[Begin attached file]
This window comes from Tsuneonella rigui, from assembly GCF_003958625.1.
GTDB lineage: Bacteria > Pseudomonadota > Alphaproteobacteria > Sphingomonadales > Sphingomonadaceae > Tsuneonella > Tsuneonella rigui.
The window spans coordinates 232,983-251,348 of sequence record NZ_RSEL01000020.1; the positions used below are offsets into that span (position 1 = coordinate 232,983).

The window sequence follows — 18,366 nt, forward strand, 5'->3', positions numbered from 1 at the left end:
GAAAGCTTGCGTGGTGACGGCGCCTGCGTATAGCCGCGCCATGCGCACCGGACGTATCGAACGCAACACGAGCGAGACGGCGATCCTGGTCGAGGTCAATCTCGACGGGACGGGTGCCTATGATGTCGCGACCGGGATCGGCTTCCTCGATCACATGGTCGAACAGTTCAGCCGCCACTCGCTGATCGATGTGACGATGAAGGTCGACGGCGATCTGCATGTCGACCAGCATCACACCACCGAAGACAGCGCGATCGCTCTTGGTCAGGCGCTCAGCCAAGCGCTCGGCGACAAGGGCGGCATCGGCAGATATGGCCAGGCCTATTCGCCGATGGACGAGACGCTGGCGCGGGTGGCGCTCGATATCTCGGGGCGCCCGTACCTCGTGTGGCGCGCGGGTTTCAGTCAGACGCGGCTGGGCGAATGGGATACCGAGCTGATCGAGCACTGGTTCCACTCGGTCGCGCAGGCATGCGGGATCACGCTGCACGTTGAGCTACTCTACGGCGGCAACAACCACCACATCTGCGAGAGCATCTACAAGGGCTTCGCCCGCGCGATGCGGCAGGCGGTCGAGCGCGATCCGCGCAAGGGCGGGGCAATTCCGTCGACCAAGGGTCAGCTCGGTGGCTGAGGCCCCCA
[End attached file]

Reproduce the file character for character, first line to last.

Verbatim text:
This window comes from Tsuneonella rigui, from assembly GCF_003958625.1.
GTDB lineage: Bacteria > Pseudomonadota > Alphaproteobacteria > Sphingomonadales > Sphingomonadaceae > Tsuneonella > Tsuneonella rigui.
The window spans coordinates 232,983-251,348 of sequence record NZ_RSEL01000020.1; the positions used below are offsets into that span (position 1 = coordinate 232,983).

The window sequence follows — 18,366 nt, forward strand, 5'->3', positions numbered from 1 at the left end:
GAAAGCTTGCGTGGTGACGGCGCCTGCGTATAGCCGCGCCATGCGCACCGGACGTATCGAACGCAACACGAGCGAGACGGCGATCCTGGTCGAGGTCAATCTCGACGGGACGGGTGCCTATGATGTCGCGACCGGGATCGGCTTCCTCGATCACATGGTCGAACAGTTCAGCCGCCACTCGCTGATCGATGTGACGATGAAGGTCGACGGCGATCTGCATGTCGACCAGCATCACACCACCGAAGACAGCGCGATCGCTCTTGGTCAGGCGCTCAGCCAAGCGCTCGGCGACAAGGGCGGCATCGGCAGATATGGCCAGGCCTATTCGCCGATGGACGAGACGCTGGCGCGGGTGGCGCTCGATATCTCGGGGCGCCCGTACCTCGTGTGGCGCGCGGGTTTCAGTCAGACGCGGCTGGGCGAATGGGATACCGAGCTGATCGAGCACTGGTTCCACTCGGTCGCGCAGGCATGCGGGATCACGCTGCACGTTGAGCTACTCTACGGCGGCAACAACCACCACATCTGCGAGAGCATCTACAAGGGCTTCGCCCGCGCGATGCGGCAGGCGGTCGAGCGCGATCCGCGCAAGGGCGGGGCAATTCCGTCGACCAAGGGTCAGCTCGGTGGCTGAGGCCCCCA